Tourist short-term rental regulations in Palma, Mallorca, Spain

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Tourist short-term rental regulations in Palma, Mallorca, Spain

Mismatches
Policies and regulations Planning

Main objectives of the project

The new modalities of tourism endanger our cities and the option to have affordable housing. Nowhere is this reality more clear than in Mallorca. For this reason, the City Hall adopted a new regulation to protect the multi-family buildings of the city. The ban was one of the most restrictive ones in Europe: no apartment can be rented to tourist in the whole city.

Date

  • 2018: Implementation

Stakeholders

  • Palma City Hall
  • Consell de Mallorca

Location

Continent: Europe
City: Las Palmas de Gran Canaria
Country/Region: Palma de Mallorca, Spain

Description

Palma is located in the south of Mallorca. It is considered one of the most touristy cities in the world. The tourist activity has been built with to features: low-salaries (to compete with other destinations in price) and land speculation. Since the 2008 crisis, as in other cities in Europe, the speculative nature of tourism moved to short-term rentals of housing units. To avoid the harsh consequences, the city hall took a drastic measure.

In 2018, the city council of Palma introduced regulations to ban all tourist rental apartments in the city, leaving only a small number of single-family homes available for rent by tourists on a short-stay basis. This measure was disputed in court. In 2022, the city hall won the case at the Suprem Court of Spain.

The interesting part of the regulation is how they used a legal loophole to implement it. In 2017, the Balearic Island Parliament approved a new regulation for tourist rental apartments. In the new law, they stated the possibility of banning new short-term rental licenses. However, a territorial plan needed to be approve. Moreover, a complete ban was not possible. There was a mandate to specify which typologies of housing and in what zoning areas the ban could be introduced. Yet, considering the urgent need of regulation in some zones, either the regional government or, only for the city, Palma’s city hall, could enforce precautionary measures.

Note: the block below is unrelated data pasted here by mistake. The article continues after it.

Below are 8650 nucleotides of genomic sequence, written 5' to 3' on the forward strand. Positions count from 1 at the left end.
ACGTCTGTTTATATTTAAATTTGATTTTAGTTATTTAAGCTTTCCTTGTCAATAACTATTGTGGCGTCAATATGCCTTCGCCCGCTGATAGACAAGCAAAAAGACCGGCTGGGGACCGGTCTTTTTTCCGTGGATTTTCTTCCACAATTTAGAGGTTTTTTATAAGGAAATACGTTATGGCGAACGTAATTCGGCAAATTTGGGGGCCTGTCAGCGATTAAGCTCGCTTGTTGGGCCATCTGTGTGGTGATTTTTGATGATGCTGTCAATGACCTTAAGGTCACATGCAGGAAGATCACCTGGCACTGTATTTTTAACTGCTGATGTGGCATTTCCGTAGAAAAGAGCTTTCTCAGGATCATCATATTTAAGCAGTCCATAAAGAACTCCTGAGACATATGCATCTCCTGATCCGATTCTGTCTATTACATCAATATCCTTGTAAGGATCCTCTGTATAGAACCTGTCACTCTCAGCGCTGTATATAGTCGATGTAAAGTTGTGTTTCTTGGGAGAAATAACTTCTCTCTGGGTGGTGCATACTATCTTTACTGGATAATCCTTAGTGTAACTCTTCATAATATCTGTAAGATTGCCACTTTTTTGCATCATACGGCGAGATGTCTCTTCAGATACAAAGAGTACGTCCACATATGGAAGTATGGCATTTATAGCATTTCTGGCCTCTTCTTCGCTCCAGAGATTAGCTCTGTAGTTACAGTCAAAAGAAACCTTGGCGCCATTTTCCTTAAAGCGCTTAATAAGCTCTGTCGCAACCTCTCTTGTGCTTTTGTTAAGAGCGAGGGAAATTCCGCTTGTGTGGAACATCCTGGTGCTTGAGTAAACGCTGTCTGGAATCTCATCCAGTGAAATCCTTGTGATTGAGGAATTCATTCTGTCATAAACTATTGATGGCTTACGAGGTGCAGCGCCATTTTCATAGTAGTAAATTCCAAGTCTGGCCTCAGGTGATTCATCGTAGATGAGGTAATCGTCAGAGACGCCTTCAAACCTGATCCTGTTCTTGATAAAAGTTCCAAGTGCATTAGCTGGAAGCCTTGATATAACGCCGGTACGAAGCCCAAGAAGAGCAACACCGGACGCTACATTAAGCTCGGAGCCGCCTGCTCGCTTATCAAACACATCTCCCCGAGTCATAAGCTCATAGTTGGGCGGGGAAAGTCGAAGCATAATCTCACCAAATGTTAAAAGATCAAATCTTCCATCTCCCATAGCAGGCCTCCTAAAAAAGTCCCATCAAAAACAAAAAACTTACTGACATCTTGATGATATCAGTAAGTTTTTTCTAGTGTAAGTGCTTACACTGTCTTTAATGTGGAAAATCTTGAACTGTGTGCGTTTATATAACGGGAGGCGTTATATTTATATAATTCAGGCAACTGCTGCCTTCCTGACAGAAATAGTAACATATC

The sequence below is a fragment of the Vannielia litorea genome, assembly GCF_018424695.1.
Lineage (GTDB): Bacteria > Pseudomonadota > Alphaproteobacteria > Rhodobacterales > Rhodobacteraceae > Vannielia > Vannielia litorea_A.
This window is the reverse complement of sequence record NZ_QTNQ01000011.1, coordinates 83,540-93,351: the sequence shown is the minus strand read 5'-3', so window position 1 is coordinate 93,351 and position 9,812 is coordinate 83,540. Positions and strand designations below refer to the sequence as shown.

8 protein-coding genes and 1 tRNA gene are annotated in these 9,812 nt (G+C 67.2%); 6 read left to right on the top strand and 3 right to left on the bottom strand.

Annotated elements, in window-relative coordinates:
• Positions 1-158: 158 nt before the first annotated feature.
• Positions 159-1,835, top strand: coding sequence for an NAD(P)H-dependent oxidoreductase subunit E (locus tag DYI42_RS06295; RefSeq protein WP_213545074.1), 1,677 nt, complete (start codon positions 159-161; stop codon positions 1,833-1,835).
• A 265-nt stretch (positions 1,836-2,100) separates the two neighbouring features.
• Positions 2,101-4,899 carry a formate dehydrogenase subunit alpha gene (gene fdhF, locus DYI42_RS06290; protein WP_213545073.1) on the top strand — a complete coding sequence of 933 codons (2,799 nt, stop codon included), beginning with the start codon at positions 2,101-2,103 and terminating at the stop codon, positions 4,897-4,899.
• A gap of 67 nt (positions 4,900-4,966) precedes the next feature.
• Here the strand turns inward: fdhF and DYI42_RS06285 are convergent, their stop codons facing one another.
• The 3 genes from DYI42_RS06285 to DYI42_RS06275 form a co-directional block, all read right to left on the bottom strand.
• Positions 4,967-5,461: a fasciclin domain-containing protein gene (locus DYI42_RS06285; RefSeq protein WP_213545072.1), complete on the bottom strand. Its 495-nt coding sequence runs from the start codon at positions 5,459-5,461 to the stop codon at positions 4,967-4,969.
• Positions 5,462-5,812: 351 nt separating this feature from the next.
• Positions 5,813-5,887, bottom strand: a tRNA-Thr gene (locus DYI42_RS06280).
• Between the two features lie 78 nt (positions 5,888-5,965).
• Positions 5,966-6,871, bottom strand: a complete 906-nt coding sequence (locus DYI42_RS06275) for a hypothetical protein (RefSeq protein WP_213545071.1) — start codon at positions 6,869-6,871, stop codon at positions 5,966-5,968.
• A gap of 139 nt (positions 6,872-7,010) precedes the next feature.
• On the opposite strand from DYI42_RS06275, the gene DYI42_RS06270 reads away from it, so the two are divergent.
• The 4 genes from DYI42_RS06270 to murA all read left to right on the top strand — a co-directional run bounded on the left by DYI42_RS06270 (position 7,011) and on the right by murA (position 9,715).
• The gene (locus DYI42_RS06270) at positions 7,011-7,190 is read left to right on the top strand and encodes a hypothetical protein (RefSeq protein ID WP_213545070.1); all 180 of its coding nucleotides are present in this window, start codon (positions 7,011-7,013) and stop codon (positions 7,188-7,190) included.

This “urgent” regulation was thought as an instrument to define a new and provisional zoning area of the city (such as its center) and for a specific type of building. For example, to stop a new big project of tourist apartments or hotels. However, Palma declared that all the municipality should be zoned as a zoning district with urgent need for banning short-term rentals. As for the typology of housing, they ban all multifamily apartments to be rented to tourists. We have to bear in mind that multifamily buildings are overwhelmingly majority in the city. So, by using the loophole, nearly every building in the city was affected by the ban.

The territorial plan, approved two years after the ban, respected the regulation of the city. The Palma experience gives proof of how legal loopholes can empower cities to take bold regulations to face the housing crisis we live in. Now, the houses thought as affordable for people are being protected.